Philips reaches $62M SEC settlement over alleged violations of anti-bribery law in China

For the second time in a decade, Philips has agreed to settle with the U.S. Securities and Exchange Commission (SEC) over alleged misconduct in its international operations.

This time around, the case concerned Philips’ selling practices in China. According to an SEC order (PDF) last week, between 2014 and 2019, the Dutch devicemaker’s representatives in the country “engaged in improper conduct to influence foreign officials in connection with tender specifications in certain public tenders to increase the likelihood that Philips’ products were selected.”

The SEC accused Philips’ Chinese subsidiaries of conducting “improper bidding practices” with government-owned hospitals that saw hospital employees work with the company’s representatives to tailor technical specifications in the hospitals’ public tenders to match Philips’ products. It also alleged that Philips prepared not only its own bids for the deals, but those describing other companies’ products, too, to help meet China’s three-bid minimum for public contracts and to “give the appearance of legitimacy.”

In addition, according to the agency’s order, some of those transactions saw Philips give distributors “special pricing discounts,” creating increased margins that could then potentially be used “to fund improper payments to employees of government-owned hospitals.” That alleged conduct couldn’t be easily spotted in Philips’ records, because the company’s Chinese subsidiaries had “insufficient internal accounting controls” in place, per the SEC.

That’s a violation of the Foreign Corrupt Practices Act, or FCPA, which makes it illegal for companies registered with the SEC to bribe foreign government officials in exchange for business and requires them to keep accurate internal accounting records concerning their actions abroad.

Altogether, the alleged violations “unjustly” added $41 million to Philips’ coffers, according to the SEC.

Under the terms of the settlement, which was announced Thursday, Philips has agreed to pay more than $47 million in disgorgement and prejudgment interest, plus another $15 million in civil penalties, for a total of more than $62 million. Despite agreeing to the settlement, Philips neither admitted to nor denied the SEC’s findings.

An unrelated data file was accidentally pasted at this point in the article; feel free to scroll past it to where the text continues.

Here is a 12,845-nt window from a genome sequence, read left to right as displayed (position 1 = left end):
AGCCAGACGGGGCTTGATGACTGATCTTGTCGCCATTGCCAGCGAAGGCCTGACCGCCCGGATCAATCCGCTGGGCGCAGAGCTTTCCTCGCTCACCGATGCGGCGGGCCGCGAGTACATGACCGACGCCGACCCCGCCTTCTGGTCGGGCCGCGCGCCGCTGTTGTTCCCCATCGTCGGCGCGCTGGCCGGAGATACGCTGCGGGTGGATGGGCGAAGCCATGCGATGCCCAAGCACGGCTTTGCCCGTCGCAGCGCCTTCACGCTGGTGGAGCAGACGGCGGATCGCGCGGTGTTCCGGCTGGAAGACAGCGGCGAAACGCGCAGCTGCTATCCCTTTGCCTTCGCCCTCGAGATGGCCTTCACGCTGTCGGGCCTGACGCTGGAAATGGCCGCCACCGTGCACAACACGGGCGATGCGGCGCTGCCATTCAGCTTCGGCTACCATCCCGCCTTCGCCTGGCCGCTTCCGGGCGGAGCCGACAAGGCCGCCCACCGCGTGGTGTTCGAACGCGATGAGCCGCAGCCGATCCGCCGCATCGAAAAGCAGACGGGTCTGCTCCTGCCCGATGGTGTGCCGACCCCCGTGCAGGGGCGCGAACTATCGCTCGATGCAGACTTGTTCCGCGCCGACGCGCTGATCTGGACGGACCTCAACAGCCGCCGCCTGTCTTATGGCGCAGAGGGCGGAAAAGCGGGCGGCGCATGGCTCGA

In a statement sent to Fierce Medtech, the medtech giant said that it had already recorded a provision in the fourth quarter of 2022 to prepare for the settlement. It also noted that the U.S. Department of Justice (DOJ) has closed its own parallel investigation into the matter.

“Philips fully cooperated with the SEC and DOJ. The company undertook a thorough internal investigation into the matter, supported by third-party experts, and took remedial measures,” Philips said in the statement.

It continued, “Resolving these legacy matters is important to Philips. Everyone at Philips is committed to achieving and maintaining the highest standards in its global business, building on a culture of integrity and compliance. Philips has substantially invested in the deployment and enhancement of compliance policies, procedures, controls and awareness programs, which are regularly reviewed and updated.”

Philips’ last run-in with the FCPA centered on its work in Poland between 1999 and 2007. It ultimately reached a settlement with the SEC in 2013, after the agency had accused the company of actions similar to those outlined in the more recent order—including allegations that Philips Poland had “made improper payments to public officials of Polish healthcare facilities” to help its medical equipment bids win the hospitals’ public tenders.

Once again, in agreeing to the $4.5 million settlement deal, Philips stopped short of admitting to or denying any of the agency’s findings.